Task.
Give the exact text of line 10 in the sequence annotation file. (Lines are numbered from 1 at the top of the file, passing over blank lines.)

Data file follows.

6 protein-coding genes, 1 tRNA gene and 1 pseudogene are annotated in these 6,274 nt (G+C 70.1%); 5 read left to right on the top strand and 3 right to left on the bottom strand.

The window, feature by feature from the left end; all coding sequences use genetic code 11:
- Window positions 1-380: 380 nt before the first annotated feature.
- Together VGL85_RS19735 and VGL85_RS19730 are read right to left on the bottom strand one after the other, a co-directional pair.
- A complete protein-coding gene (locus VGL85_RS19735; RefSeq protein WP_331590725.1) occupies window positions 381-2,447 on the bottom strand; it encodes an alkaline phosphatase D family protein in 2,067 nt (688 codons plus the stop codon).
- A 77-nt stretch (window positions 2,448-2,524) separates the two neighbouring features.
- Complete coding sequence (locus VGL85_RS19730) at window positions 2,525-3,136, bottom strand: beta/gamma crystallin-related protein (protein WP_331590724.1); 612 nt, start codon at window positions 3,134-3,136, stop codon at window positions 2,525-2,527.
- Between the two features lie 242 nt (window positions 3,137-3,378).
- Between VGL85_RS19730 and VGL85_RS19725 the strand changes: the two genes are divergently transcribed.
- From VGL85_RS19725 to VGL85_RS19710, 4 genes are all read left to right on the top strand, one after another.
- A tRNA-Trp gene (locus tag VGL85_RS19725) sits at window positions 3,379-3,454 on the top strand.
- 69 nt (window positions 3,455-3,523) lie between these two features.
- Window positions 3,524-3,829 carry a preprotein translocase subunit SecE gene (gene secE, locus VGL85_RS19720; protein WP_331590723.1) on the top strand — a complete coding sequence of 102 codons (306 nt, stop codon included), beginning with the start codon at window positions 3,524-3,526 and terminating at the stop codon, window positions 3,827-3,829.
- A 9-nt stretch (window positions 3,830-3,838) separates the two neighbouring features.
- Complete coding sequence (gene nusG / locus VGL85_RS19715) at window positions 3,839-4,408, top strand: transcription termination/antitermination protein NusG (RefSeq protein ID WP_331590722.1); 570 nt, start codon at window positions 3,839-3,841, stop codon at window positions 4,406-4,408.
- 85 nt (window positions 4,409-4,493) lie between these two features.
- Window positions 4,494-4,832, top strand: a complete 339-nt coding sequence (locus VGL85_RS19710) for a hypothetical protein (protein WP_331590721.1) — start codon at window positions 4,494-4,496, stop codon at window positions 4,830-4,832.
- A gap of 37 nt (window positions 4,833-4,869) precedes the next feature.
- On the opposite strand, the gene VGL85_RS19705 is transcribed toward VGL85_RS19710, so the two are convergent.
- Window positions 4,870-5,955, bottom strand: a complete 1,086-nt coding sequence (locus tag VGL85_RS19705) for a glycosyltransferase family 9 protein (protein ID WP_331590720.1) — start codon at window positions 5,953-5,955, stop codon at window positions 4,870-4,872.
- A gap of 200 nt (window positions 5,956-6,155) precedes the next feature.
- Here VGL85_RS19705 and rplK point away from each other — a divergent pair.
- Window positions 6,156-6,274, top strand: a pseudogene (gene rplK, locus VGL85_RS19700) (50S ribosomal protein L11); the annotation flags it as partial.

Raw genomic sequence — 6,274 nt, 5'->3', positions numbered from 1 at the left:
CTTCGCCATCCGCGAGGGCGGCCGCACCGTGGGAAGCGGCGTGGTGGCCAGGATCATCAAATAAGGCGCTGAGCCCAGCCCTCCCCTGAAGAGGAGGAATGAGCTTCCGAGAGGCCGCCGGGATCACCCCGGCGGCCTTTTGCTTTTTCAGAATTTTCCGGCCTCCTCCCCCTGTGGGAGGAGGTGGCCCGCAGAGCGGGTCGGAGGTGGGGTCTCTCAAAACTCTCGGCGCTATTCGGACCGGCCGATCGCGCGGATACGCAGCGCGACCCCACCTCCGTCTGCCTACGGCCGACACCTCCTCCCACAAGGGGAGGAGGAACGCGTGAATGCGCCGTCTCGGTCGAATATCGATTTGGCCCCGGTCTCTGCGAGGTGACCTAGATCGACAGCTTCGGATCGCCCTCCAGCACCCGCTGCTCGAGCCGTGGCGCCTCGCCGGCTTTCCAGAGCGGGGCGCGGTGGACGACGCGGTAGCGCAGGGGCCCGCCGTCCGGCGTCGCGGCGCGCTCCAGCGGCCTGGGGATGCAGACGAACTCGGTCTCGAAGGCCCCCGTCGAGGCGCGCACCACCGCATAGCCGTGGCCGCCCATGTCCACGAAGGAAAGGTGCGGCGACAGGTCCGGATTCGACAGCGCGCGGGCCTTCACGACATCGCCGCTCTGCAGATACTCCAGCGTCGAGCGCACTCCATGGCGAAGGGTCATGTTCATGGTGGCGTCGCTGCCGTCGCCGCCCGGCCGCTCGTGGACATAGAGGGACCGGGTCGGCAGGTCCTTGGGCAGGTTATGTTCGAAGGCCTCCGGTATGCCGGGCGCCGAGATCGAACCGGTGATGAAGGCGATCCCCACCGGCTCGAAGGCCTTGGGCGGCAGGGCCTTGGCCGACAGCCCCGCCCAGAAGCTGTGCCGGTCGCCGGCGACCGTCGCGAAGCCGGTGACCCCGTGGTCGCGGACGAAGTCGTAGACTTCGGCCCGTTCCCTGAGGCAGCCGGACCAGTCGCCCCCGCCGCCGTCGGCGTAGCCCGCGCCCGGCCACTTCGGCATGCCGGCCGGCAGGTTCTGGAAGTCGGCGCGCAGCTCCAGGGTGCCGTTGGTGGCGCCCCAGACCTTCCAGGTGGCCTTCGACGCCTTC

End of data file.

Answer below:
- From VGL85_RS19725 to VGL85_RS19710, 4 genes are all read left to right on the top strand, one after another.